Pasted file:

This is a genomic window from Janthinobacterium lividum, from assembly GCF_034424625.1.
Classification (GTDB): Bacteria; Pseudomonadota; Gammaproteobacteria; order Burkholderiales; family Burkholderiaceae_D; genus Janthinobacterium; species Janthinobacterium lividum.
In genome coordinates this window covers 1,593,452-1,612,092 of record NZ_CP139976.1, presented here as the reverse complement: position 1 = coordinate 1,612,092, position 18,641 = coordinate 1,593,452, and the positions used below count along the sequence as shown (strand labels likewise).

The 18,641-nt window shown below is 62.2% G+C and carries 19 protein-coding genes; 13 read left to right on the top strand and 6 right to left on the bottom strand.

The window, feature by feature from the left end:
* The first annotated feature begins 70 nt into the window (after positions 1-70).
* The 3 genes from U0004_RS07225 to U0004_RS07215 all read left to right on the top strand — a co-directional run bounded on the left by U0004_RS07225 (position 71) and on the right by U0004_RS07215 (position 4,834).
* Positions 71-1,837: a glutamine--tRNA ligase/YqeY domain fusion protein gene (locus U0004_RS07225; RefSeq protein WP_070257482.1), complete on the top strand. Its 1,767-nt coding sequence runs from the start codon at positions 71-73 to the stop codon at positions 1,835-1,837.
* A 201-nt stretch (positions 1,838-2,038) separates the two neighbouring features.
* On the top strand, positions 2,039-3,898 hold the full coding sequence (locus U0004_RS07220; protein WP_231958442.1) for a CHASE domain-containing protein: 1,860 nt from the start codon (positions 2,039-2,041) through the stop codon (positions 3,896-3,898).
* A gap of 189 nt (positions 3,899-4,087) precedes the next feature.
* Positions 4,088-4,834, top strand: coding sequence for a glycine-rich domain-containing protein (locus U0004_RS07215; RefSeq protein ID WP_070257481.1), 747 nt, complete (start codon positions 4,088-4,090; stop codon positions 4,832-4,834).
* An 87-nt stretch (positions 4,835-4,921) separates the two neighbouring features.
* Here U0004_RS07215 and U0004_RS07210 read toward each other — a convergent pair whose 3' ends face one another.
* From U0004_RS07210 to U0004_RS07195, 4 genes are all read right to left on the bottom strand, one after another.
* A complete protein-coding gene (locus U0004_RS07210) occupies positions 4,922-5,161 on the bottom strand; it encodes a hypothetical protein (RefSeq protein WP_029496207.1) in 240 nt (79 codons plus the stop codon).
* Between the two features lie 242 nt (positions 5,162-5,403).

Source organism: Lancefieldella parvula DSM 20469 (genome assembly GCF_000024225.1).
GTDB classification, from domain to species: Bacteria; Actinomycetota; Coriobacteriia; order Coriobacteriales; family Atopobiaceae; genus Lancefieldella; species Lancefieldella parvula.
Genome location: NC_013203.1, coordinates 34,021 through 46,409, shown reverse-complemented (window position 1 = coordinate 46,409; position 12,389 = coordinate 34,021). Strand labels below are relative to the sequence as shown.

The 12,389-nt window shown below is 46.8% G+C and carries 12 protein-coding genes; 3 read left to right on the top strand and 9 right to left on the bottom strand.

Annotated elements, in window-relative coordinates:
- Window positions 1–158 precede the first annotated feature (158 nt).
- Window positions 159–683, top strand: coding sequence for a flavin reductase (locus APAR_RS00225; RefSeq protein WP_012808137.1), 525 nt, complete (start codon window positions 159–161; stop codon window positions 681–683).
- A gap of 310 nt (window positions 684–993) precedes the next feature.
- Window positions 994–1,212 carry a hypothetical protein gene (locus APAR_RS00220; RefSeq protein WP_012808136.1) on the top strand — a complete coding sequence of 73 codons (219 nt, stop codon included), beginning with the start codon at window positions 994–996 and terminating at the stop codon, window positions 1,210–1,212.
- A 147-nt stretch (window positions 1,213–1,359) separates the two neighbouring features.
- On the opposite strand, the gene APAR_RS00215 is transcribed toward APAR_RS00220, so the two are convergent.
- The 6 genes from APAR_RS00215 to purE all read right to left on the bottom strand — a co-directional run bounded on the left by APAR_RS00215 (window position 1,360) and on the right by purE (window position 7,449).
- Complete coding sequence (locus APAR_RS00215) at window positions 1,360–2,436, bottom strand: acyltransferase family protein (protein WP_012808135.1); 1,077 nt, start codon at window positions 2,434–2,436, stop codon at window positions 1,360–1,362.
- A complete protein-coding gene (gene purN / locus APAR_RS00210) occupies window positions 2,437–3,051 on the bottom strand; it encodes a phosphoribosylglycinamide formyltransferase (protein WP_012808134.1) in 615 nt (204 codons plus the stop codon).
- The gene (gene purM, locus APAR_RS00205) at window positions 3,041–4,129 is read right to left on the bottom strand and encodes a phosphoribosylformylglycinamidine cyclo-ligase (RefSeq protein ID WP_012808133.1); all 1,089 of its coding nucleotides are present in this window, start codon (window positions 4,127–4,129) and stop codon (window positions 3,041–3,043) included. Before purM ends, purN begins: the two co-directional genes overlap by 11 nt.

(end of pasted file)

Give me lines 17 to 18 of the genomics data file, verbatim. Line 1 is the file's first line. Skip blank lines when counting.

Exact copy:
* Between the two features lie 242 nt (positions 5,162-5,403).

Source organism: Lancefieldella parvula DSM 20469 (genome assembly GCF_000024225.1).